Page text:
Lancelot Bruce (Doug) Cox was born on September 19, 1924 at Walkerville, the youngest of six children of Roy and Myrtle Cox (nee Mitchell), who later moved to Victor Harbor.
Doug was working as a carpenter's apprentice prior to his enlistment in the militia forces on January 5, 1943.
He underwent his initial training at Woodside, South Australia followed by further infantry training at Watsonia, Victoria and on completion Private Cox was posted to the 2/18th Infantry Battalion at Gan Gan, NSW.
In June, 1943, Pte Cox requested a transfer to the Australian Infantry Forces (AIF). At this time soldiers in the Australian Militia Forces could only be used in the defence of the Australian mainland, whereas soldiers in the AIF could be sent overseas.
Sent to the Infantry Training Centre at Canungra, Queensland, he arrived there on October 10 for five weeks of rigorous jungle warfare training. The training was hard, intense and often dangerous as live ammunition was used in training exercises. Injuries were a common day occurrence.
On December 20, 1943 he embarked for Lae, New Guinea, arriving there on December 26, 1943. After arrival the reinforcements laboured unloading ships at the harbour and on January 11, 1944, Pte Cox was transferred to the 2/17th Infantry Battalion, A Company, 7 Platoon.
The Battalion had been engaged in fighting the Japanese and had pushed them across the Masaweng River.
In February, 1944, Pte Cox was granted proficiency pay as a sniper. After clearing the enemy from its area of operations the Battalion returned to Australia arriving in Brisbane on March 10, 1944.
After some leave the Battalion reassembled at Mount Garnet in the Atherton Tablelands and underwent intensive training in readiness for its return overseas.
The Battalion embarked from Townsville on May 6, 1945 and landed unopposed at Morotai, Netherlands East Indies on May 16.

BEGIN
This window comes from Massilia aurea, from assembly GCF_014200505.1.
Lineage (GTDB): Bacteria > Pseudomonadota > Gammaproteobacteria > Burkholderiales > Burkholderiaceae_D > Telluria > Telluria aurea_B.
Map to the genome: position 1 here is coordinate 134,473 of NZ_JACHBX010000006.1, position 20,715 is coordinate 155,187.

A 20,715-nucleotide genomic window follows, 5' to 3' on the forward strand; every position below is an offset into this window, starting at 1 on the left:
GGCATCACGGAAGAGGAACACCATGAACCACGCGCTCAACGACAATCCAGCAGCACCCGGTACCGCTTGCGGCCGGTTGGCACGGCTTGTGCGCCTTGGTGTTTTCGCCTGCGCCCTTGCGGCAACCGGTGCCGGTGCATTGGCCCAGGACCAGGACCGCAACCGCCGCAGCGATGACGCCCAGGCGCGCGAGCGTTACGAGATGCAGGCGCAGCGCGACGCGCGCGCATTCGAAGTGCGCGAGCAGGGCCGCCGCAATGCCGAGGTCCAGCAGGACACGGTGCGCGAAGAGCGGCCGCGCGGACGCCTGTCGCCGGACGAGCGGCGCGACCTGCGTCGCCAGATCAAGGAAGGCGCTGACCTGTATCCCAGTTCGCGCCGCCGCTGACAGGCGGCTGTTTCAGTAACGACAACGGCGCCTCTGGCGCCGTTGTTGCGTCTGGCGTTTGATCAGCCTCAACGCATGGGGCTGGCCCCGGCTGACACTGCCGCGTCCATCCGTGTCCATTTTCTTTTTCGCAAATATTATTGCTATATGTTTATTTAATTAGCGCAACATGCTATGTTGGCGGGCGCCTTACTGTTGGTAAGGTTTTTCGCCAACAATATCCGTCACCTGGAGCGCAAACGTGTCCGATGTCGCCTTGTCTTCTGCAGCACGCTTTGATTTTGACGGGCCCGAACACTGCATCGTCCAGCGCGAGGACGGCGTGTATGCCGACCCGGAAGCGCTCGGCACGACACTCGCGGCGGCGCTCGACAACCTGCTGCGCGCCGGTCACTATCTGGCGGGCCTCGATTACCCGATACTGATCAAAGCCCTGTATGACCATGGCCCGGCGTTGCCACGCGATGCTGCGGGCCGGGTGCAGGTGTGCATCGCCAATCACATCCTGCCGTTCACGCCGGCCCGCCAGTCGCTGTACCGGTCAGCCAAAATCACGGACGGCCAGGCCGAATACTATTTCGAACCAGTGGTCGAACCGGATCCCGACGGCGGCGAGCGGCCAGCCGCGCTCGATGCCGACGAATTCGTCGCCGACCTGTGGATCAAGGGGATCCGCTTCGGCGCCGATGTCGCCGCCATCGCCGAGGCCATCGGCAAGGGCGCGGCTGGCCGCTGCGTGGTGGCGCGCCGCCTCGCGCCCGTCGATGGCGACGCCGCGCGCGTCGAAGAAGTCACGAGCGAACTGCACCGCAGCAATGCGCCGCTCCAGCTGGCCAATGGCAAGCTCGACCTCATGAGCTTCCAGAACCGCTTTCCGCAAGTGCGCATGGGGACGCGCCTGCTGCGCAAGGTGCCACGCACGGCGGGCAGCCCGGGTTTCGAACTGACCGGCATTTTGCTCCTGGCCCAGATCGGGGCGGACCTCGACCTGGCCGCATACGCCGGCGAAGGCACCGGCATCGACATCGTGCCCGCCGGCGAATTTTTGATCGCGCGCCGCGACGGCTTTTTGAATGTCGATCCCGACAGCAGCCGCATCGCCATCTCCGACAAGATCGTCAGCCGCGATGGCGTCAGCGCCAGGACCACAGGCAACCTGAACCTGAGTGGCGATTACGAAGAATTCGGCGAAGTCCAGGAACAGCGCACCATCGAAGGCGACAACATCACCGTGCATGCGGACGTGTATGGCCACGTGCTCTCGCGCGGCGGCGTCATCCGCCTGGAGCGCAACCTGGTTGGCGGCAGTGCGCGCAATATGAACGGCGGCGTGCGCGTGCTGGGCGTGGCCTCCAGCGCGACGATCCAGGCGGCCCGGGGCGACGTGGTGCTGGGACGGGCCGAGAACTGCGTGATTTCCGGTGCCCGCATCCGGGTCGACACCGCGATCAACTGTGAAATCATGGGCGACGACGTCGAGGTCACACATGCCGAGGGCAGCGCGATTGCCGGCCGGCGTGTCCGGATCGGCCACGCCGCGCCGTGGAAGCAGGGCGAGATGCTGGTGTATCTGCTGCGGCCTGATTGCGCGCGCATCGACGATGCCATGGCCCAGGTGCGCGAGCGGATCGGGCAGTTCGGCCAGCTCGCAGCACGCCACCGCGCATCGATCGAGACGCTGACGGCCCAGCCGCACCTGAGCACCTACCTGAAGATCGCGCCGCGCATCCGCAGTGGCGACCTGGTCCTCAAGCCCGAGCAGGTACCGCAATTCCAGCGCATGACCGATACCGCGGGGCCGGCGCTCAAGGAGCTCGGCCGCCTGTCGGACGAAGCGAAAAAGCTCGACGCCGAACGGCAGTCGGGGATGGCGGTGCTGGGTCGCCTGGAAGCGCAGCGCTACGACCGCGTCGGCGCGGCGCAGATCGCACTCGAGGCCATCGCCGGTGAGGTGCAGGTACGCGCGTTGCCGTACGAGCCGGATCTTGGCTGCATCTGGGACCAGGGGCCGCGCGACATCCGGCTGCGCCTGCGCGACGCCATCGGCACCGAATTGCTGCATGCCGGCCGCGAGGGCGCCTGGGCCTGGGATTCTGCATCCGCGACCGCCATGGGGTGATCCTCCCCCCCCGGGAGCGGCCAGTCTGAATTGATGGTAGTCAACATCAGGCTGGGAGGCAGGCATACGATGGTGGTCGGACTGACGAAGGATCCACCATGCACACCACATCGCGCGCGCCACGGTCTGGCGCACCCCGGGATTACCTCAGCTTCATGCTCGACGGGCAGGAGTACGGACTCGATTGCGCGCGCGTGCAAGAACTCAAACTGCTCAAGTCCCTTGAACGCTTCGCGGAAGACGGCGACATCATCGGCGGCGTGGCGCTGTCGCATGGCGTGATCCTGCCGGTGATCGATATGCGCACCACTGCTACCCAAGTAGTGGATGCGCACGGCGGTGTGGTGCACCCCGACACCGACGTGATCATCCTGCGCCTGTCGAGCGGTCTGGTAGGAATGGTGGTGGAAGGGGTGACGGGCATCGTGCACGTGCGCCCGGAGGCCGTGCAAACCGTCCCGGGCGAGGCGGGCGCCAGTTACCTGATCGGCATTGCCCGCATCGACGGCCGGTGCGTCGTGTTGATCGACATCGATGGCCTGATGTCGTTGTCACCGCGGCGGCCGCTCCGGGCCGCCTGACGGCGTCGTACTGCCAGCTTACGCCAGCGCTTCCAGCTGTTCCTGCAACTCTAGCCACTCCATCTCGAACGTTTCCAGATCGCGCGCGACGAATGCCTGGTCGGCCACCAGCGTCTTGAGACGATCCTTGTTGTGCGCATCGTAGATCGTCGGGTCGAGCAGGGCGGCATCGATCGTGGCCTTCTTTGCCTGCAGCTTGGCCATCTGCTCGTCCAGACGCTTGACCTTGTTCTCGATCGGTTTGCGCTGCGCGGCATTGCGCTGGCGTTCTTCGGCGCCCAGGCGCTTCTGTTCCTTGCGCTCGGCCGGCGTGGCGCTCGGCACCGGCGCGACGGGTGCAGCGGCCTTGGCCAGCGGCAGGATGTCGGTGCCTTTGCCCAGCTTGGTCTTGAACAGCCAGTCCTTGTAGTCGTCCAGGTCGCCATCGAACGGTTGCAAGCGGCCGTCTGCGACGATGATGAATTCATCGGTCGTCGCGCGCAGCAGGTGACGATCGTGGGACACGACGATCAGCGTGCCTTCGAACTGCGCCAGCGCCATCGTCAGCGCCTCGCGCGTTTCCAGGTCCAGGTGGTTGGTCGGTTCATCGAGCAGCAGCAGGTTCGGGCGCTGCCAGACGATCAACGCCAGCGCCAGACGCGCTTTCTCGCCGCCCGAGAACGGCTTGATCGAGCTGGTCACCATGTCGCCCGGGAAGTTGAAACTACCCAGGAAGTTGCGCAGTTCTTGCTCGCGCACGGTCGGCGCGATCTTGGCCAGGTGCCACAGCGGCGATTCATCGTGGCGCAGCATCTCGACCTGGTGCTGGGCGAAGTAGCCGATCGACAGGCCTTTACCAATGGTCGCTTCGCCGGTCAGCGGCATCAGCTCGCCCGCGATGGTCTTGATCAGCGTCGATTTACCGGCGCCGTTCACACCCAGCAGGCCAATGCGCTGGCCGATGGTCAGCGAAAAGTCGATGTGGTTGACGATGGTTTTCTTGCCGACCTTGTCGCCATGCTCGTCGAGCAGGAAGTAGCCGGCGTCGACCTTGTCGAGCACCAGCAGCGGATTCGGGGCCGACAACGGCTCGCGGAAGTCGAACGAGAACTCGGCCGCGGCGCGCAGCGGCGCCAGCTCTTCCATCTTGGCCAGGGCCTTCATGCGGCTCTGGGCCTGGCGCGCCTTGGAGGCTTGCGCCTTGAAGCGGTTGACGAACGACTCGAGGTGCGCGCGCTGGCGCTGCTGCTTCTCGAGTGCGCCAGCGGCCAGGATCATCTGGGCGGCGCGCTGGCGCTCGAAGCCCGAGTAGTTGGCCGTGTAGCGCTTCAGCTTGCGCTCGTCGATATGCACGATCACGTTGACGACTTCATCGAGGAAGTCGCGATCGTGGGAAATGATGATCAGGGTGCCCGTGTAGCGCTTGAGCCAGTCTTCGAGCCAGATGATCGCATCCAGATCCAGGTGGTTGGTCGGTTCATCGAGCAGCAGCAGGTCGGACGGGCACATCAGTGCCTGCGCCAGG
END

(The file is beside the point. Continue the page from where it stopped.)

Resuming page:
The troops then received further instruction in Japanese mines and the use of flamethrowers as final arrangements were made for Operation OBOE 6, the recapture of Borneo and Labuan, including the huge oilfields, from the Japanese.
On June 10, 1945 at 0915 hours, the first wave landed on the beaches in North Borneo, but met no initial opposition from the enemy. As the Battalion advanced towards their objectives of Brunei Town and Brooketon there were sporadic skirmishes with pockets of Japanese and these were mopped up.
When they entered the town, they found evidence of Japanese atrocities against the natives and Allied POWs. As the Battalion continued to secure their area of operations, they encountered further opposition from the enemy and eliminated it.
Patrols were sent upriver to establish outposts and on June 27, 1945 a group, including Pte Cox, departed by canoe to Kuala Beulai where they established a patrol outpost close to a Dyak native village and commenced sending reports of enemy movements to headquarters.
In early July, Pte Cox was evacuated suffering with a malaria relapse, but returned to his platoon four days later. On July 25, Doug's company commander informed him that his older brother Bill, had been killed in action in New Guinea, two days before.
Extensive patrolling continued to be carried out until the Japanese surrender on August 14 and thereafter the Battalion maintained defensive positions. It was not until September 20, 1945 that the Japanese on the island formally surrendered to the Australian forces.
Pte Cox returned to Australia, arriving in Adelaide on December 10, 1945 and was demobilised from the 2nd AIF on January 2, 1946.
Doug resumed his employment as a carpenter, married Avon Willard and they had two children. He established himself as a successful builder on the south coast.